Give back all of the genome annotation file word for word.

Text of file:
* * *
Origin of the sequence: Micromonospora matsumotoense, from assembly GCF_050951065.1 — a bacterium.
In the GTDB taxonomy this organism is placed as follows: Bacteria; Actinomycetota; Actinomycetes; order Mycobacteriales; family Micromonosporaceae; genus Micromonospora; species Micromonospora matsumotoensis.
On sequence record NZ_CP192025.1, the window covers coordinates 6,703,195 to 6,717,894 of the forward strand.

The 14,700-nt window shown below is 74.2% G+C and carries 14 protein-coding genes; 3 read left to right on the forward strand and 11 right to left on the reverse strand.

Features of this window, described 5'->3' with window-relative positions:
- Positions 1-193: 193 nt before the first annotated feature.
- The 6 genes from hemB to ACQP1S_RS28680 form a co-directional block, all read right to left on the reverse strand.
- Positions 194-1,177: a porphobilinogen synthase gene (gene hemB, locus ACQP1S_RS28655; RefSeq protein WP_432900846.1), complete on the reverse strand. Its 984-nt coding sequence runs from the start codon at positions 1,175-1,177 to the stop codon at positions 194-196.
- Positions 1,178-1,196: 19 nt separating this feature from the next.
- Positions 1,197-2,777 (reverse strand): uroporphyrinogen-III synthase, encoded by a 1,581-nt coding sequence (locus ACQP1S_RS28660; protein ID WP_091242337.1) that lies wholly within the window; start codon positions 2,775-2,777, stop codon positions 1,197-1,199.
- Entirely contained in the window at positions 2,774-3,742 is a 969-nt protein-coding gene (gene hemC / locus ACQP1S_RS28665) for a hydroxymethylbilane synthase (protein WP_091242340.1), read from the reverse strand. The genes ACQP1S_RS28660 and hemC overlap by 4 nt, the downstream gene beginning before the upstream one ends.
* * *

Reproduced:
Origin of the sequence: Micromonospora matsumotoense, from assembly GCF_050951065.1 — a bacterium.
In the GTDB taxonomy this organism is placed as follows: Bacteria; Actinomycetota; Actinomycetes; order Mycobacteriales; family Micromonosporaceae; genus Micromonospora; species Micromonospora matsumotoensis.
On sequence record NZ_CP192025.1, the window covers coordinates 6,703,195 to 6,717,894 of the forward strand.

The 14,700-nt window shown below is 74.2% G+C and carries 14 protein-coding genes; 3 read left to right on the forward strand and 11 right to left on the reverse strand.

Features of this window, described 5'->3' with window-relative positions:
- Positions 1-193: 193 nt before the first annotated feature.
- The 6 genes from hemB to ACQP1S_RS28680 form a co-directional block, all read right to left on the reverse strand.
- Positions 194-1,177: a porphobilinogen synthase gene (gene hemB, locus ACQP1S_RS28655; RefSeq protein WP_432900846.1), complete on the reverse strand. Its 984-nt coding sequence runs from the start codon at positions 1,175-1,177 to the stop codon at positions 194-196.
- Positions 1,178-1,196: 19 nt separating this feature from the next.
- Positions 1,197-2,777 (reverse strand): uroporphyrinogen-III synthase, encoded by a 1,581-nt coding sequence (locus ACQP1S_RS28660; protein ID WP_091242337.1) that lies wholly within the window; start codon positions 2,775-2,777, stop codon positions 1,197-1,199.
- Entirely contained in the window at positions 2,774-3,742 is a 969-nt protein-coding gene (gene hemC / locus ACQP1S_RS28665) for a hydroxymethylbilane synthase (protein WP_091242340.1), read from the reverse strand. The genes ACQP1S_RS28660 and hemC overlap by 4 nt, the downstream gene beginning before the upstream one ends.